The anti-boycott provision remains in force, but as we have made clear, it does not apply here. The law does not apply to Israeli settlements, but only to Israel proper. It was intended to block efforts aimed at destroying Israel economically, not to stifle efforts to oppose the settlement program. In any case, labeling is not a boycott. Many analysts, including many in the Obama Administration, were concerned about the provision in the TPA bill that treated Israeli settlements as equal in standing with the sovereign state of Israel within its recognized borders. It was for this reason that the President made it clear that this provision was contrary to long-standing American policy and would not be upheld. In doing so, President Obama once again affirmed the distinction that has always been and remains American policy: that the settlements, whether one refers to them as illegal as the Europeans do or merely as illegitimate as the United States does, are distinct from the State of Israel.
Finally, Cruz-Gillibrand asserts that labeling “…prejudges the outcome of future negotiations between Israel and the Palestinians.” But the opposite is true. By treating the settlements, an indisputably key point in any future negotiations, as if they were part of Israel in any way, it grants legitimacy to their presence, and would in effect be rewarding unilateral Israeli actions, something which the U.S. and its partners all continue to strongly oppose. This would weigh very heavily in any future negotiations. The precedent set by United Nations Security Council Resolution 242, which calls on Israel to withdraw from territories it captured in the 1967 war, establishes that, even if Israel does retain some of that territory in an eventual peace agreement, the international community does not recognize any part of that territory as Israeli until such negotiations.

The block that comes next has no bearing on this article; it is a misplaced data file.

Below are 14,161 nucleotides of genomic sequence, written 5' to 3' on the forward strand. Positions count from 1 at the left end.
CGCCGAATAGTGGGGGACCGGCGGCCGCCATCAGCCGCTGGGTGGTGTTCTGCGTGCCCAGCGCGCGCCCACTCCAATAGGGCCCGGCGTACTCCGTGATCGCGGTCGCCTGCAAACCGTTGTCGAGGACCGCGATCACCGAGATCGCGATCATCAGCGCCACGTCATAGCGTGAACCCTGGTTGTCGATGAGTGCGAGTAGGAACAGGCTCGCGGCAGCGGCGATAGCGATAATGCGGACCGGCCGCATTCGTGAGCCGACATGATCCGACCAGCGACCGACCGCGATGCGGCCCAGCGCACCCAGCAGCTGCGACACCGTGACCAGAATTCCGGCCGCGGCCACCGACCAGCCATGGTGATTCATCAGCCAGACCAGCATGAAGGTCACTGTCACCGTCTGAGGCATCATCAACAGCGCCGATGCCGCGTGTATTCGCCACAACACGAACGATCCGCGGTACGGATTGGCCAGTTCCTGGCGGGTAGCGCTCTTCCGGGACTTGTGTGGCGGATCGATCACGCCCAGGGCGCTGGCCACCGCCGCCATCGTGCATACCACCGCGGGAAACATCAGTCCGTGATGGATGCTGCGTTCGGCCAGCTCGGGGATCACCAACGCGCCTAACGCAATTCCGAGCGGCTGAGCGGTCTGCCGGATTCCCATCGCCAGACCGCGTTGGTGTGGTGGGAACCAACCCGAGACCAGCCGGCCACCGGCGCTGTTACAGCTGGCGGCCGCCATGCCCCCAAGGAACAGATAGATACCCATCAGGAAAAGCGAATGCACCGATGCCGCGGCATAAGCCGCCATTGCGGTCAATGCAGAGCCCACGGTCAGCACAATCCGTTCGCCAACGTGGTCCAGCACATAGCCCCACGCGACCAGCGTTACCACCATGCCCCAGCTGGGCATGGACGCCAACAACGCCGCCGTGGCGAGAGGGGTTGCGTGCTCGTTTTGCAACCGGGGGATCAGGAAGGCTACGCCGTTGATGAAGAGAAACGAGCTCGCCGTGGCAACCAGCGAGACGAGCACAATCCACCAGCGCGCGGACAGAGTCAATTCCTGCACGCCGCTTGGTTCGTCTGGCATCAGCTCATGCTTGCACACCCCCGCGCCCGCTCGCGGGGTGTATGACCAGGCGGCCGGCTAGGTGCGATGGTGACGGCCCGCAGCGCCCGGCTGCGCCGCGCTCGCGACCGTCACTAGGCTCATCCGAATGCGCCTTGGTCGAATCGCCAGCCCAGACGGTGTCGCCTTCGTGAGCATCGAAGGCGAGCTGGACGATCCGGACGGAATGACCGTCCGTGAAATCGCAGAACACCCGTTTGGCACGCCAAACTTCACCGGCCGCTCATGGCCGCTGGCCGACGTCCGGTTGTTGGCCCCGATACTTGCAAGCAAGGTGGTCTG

The EU’s labeling process has also been criticized for singling out Israel. It is true that Europe has not applied the same standard to other areas, but this is an argument for those standards to be applied elsewhere as well, not against labeling products from Israeli settlements. No doubt, the EU decision to begin with Israel is connected to Europe’s views that the settlements are illegal and that the current Israeli government bears a significant portion of the blame for the stagnation of the peace process. But targeting products of Israel’s settlements out of such motives does not, despite assertions by some to the contrary, run afoul of either international trade law or World Trade Organization or other international institutions’ regulations. If legislation targeted Israel, such questions could be raised, but the EU labeling policy targets only the settlements, not the State of Israel.
The EU continues to give Israeli products preferential treatment in import regulations such as tariffs. This affirms the European view that Israel is not only legitimate, but a valued trading partner. Labeling settlement products is a legitimate way for Israel’s largest trade partner to make clear its objection to the growing settlements which, in both the European and American view, are endangering the possibility of a two-state solution to the Israeli-Palestinian conflict. Differentiating between the legitimate State of Israel and the illegitimate settlements counters those who would use Israel’s ongoing occupation of the West Bank to de-legitimize the entire country. It is not a boycott of Israel, or even of the settlements, and should not be treated as one.
Republished with permission from the Foundation for Middle East Peace blog. Photo: Wine produced on an Israeli settlement in the West Bank.